Health care providers must check pregnant patients’ blood pressure regularly, starting early in pregnancy and continuing for at least six weeks after childbirth, according to new draft recommendations from the U.S. Preventive Services Task Force.
The task force issued the draft recommendations on Tuesday amid growing concern about a rise in maternal mortality. Pregnancy-related deaths in the United States are the highest among industrialized nations, and hypertensive disorders of pregnancy are among the leading causes.
Blood pressure disorders in pregnancy have doubled in prevalence in the past three decades, affecting one in 10 pregnancies now, up from one in 20 in 1993. They are a leading cause of death during and after pregnancy among Native American women and the leading cause of death among Black women.
The groups face maternal mortality rates that are up to three times as high as those among white women. The disorders pose a high risk of stroke to Black and Hispanic women, the task force noted. Yet women of color were underrepresented in most clinical trials that tested screening regimens for the condition.
The task force called on health care providers to offer better support for pregnant women of color, and for physicians to be aware of their increased risks so they can “focus clinical energy and resources to those most likely to suffer morbidity or mortality.”
“Our moms are dying,” Dr. Wanda Nicholson, vice chair of the task force, said, adding that the new draft recommendations aimed “to call attention to the racial disparities in maternal deaths and morbidity.”
The recommendations call for more research into the conditions, and they urge doctors and midwives to use standard, evidence-based treatment for all patients.
Not all pregnant women who are affected receive the recommended care for blood pressure disorders, though Black women are more likely to get appropriate care than white women.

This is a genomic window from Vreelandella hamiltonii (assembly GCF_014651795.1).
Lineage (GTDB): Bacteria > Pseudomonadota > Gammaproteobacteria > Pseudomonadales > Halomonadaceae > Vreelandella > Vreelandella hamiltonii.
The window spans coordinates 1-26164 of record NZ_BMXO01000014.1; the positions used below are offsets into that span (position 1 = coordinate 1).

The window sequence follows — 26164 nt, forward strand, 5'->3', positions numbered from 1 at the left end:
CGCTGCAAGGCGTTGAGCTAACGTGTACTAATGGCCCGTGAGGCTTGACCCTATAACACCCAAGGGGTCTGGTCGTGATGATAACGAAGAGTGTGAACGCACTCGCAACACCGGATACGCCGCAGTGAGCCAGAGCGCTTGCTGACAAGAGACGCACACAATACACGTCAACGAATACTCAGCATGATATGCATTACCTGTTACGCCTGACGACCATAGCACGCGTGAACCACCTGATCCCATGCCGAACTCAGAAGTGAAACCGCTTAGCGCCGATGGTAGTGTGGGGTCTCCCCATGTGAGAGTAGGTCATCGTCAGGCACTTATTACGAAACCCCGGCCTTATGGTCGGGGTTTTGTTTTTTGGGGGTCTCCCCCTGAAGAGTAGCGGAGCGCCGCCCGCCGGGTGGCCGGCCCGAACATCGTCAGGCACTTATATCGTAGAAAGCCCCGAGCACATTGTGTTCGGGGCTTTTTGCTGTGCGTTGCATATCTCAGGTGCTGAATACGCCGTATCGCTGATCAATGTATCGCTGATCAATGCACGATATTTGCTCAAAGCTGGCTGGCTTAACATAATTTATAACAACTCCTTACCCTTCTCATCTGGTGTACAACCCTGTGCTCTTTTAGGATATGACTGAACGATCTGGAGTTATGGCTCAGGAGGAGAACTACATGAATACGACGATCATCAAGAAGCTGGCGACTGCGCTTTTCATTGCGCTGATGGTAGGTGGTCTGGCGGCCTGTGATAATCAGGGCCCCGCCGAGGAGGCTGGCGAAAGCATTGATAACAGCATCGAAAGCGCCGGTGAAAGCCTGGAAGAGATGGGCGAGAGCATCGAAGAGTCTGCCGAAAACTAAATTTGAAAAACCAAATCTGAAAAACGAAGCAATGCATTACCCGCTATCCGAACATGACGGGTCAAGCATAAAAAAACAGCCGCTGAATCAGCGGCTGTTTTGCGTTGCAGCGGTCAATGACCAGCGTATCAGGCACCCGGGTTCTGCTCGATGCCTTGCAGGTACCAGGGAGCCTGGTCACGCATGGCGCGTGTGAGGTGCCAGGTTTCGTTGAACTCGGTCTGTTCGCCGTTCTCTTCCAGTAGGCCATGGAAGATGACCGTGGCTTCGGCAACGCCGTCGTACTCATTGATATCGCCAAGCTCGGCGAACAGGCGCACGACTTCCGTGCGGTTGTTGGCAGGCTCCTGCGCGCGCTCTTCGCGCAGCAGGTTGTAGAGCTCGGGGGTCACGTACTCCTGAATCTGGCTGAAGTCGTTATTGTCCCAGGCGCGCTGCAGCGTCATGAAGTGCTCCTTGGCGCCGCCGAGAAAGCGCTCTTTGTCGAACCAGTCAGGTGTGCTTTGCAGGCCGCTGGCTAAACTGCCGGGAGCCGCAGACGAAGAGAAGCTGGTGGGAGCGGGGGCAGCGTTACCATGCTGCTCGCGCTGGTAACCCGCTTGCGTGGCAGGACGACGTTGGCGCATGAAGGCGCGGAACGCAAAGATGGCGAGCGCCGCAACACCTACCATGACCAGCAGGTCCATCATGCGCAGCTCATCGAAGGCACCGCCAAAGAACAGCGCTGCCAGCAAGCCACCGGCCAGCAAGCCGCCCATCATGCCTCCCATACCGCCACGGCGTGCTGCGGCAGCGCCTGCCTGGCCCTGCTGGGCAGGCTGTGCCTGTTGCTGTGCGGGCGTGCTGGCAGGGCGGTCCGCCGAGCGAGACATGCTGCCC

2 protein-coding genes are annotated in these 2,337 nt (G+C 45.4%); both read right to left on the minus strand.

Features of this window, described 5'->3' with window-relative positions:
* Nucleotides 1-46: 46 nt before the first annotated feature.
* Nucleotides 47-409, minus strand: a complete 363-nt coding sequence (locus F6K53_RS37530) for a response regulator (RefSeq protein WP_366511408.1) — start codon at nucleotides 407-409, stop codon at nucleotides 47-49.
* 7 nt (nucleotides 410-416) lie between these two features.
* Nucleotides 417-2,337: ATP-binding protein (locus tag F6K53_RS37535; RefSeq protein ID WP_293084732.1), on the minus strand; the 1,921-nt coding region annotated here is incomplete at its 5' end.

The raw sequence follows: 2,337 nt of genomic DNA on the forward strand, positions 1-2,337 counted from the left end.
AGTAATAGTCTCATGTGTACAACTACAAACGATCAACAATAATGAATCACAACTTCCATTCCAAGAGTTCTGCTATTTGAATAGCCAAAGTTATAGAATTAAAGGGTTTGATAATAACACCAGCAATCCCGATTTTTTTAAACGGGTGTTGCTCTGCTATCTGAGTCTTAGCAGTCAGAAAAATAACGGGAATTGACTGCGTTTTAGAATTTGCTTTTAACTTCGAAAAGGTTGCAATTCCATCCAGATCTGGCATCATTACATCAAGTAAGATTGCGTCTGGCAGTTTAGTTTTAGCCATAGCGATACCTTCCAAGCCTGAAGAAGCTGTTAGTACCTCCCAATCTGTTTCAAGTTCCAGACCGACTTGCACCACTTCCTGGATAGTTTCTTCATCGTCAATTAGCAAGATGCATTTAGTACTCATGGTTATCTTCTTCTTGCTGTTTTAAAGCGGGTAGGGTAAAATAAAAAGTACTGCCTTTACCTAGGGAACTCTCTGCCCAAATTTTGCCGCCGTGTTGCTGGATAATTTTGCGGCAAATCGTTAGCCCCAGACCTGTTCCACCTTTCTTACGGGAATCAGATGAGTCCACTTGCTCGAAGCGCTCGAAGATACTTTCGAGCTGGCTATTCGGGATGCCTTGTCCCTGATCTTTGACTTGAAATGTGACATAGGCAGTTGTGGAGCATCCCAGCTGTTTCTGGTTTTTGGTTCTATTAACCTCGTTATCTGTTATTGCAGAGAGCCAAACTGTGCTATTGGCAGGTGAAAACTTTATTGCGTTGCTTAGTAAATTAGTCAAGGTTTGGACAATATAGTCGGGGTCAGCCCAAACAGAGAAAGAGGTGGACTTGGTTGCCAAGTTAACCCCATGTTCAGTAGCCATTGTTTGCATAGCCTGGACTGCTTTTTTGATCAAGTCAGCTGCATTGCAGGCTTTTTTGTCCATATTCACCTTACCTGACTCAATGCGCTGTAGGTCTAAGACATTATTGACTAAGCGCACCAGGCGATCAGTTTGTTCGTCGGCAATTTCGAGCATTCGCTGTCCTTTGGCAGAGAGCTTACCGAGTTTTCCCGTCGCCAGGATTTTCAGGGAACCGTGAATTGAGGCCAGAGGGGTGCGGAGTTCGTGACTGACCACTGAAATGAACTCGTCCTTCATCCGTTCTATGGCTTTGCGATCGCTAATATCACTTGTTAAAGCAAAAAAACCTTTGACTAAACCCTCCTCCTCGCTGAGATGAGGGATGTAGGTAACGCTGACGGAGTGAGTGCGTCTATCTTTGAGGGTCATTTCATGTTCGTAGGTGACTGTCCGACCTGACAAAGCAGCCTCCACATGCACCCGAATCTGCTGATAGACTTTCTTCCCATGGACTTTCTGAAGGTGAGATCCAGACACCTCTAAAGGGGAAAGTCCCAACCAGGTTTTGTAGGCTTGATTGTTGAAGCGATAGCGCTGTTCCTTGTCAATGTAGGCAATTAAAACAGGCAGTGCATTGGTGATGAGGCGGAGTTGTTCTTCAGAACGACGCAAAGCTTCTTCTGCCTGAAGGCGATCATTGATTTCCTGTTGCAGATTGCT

“The take-home point is that we know, unequivocally, that consistent checking of blood pressure during pregnancy makes a difference for our moms and babies,” said Dr. Nicholson, a senior associate dean for diversity, equity and inclusion at the Milken Institute School of Public Health at George Washington University.
The onset of a severe blood pressure condition called pre-eclampsia/eclampsia often occurs after the first 20 weeks of pregnancy. Low-dose aspirin starting at 12 weeks gestation is recommended for women at heightened risk — a large group that includes patients with pre-existing conditions like diabetes or lupus, those who are 35 and older or under the age of 15, patients who have undergone in vitro fertilization, and those pregnant for the first time.
The report suggests all Black women who are pregnant and have at least one risk factor for pre-eclampsia/eclampsia should be put on low-dose aspirin, which may prevent or at least delay the development of the condition.
Patients with high blood pressure during pregnancy must be monitored very closely, said Dr. Christian Pettker, a professor of obstetrics, gynecology and reproductive science at Yale School of Medicine and a co-author of treatment guidelines for the American College of Obstetricians and Gynecologists.